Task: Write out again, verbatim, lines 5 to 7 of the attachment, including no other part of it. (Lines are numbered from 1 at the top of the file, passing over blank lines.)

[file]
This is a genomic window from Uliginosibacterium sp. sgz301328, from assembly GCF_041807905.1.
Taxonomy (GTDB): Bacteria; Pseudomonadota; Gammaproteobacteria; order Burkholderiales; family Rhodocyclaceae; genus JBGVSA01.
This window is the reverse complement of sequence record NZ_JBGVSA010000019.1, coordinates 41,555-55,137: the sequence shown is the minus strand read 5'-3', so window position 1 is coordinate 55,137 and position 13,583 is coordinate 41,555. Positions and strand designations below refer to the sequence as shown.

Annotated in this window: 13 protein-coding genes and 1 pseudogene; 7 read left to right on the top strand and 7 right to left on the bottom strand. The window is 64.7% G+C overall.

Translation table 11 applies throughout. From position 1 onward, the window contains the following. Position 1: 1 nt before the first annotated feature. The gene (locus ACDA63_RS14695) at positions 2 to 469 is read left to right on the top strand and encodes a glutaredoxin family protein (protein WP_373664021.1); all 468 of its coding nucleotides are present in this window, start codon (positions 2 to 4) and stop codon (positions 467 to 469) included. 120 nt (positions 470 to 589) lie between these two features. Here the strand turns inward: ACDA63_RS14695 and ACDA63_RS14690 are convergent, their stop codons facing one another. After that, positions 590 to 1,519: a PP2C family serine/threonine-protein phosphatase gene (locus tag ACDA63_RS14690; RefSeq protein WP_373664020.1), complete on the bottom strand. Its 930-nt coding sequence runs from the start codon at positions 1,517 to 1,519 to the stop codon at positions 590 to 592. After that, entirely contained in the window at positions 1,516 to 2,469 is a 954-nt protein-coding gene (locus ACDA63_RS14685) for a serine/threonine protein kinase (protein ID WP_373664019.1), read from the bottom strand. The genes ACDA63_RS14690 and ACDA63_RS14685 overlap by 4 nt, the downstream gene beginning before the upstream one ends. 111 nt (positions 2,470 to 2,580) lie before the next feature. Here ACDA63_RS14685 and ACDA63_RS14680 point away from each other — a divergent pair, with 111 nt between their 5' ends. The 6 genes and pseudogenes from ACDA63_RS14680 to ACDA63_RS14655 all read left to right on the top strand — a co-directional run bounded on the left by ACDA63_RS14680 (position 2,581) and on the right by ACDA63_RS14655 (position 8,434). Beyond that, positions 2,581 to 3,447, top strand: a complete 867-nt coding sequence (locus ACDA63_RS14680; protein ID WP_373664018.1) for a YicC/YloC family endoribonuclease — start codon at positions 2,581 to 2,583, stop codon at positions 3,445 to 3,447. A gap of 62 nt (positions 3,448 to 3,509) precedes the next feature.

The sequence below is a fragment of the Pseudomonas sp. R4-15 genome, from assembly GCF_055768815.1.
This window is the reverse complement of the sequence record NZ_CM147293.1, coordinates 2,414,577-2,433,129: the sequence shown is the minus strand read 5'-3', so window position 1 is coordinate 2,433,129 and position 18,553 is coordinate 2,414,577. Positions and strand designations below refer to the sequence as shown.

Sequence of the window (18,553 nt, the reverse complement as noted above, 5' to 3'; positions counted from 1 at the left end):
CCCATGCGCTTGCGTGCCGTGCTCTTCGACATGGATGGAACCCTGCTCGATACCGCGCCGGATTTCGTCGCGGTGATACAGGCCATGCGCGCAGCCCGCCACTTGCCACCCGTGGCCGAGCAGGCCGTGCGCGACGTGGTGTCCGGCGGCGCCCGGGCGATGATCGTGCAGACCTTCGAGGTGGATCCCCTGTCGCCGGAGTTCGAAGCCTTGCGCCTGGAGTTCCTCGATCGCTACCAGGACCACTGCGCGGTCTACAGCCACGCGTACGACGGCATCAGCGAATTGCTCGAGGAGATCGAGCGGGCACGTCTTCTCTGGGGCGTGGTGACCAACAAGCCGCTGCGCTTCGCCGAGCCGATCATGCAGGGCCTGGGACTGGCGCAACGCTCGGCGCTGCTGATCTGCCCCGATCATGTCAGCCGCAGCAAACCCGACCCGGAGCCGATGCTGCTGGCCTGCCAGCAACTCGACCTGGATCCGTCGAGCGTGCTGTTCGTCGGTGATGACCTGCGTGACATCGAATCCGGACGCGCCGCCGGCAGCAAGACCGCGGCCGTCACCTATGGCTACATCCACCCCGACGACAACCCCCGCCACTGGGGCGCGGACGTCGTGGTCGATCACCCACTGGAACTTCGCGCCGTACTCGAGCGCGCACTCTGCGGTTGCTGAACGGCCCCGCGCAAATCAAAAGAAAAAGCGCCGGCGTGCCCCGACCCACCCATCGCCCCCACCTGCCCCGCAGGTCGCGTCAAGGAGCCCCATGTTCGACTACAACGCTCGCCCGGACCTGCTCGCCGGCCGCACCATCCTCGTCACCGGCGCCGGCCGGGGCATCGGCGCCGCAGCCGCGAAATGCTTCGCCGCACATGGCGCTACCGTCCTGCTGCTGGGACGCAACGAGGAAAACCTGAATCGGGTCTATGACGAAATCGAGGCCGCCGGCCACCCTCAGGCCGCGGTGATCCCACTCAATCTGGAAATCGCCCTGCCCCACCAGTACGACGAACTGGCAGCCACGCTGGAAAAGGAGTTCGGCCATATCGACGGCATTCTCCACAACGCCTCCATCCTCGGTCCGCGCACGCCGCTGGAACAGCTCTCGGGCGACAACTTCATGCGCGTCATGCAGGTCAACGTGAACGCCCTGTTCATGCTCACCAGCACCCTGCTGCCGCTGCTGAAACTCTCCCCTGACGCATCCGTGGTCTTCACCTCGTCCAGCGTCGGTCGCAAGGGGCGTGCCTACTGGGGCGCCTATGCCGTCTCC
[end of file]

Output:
Translation table 11 applies throughout. From position 1 onward, the window contains the following. Position 1: 1 nt before the first annotated feature. The gene (locus ACDA63_RS14695) at positions 2 to 469 is read left to right on the top strand and encodes a glutaredoxin family protein (protein WP_373664021.1); all 468 of its coding nucleotides are present in this window, start codon (positions 2 to 4) and stop codon (positions 467 to 469) included. 120 nt (positions 470 to 589) lie between these two features. Here the strand turns inward: ACDA63_RS14695 and ACDA63_RS14690 are convergent, their stop codons facing one another. After that, positions 590 to 1,519: a PP2C family serine/threonine-protein phosphatase gene (locus tag ACDA63_RS14690; RefSeq protein WP_373664020.1), complete on the bottom strand. Its 930-nt coding sequence runs from the start codon at positions 1,517 to 1,519 to the stop codon at positions 590 to 592. After that, entirely contained in the window at positions 1,516 to 2,469 is a 954-nt protein-coding gene (locus ACDA63_RS14685) for a serine/threonine protein kinase (protein ID WP_373664019.1), read from the bottom strand. The genes ACDA63_RS14690 and ACDA63_RS14685 overlap by 4 nt, the downstream gene beginning before the upstream one ends. 111 nt (positions 2,470 to 2,580) lie before the next feature. Here ACDA63_RS14685 and ACDA63_RS14680 point away from each other — a divergent pair, with 111 nt between their 5' ends. The 6 genes and pseudogenes from ACDA63_RS14680 to ACDA63_RS14655 all read left to right on the top strand — a co-directional run bounded on the left by ACDA63_RS14680 (position 2,581) and on the right by ACDA63_RS14655 (position 8,434). Beyond that, positions 2,581 to 3,447, top strand: a complete 867-nt coding sequence (locus ACDA63_RS14680; protein ID WP_373664018.1) for a YicC/YloC family endoribonuclease — start codon at positions 2,581 to 2,583, stop codon at positions 3,445 to 3,447. A gap of 62 nt (positions 3,448 to 3,509) precedes the next feature.

The sequence below is a fragment of the Pseudomonas sp. R4-15 genome, from assembly GCF_055768815.1.
This window is the reverse complement of the sequence record NZ_CM147293.1, coordinates 2,414,577-2,433,129: the sequence shown is the minus strand read 5'-3', so window position 1 is coordinate 2,433,129 and position 18,553 is coordinate 2,414,577. Positions and strand designations below refer to the sequence as shown.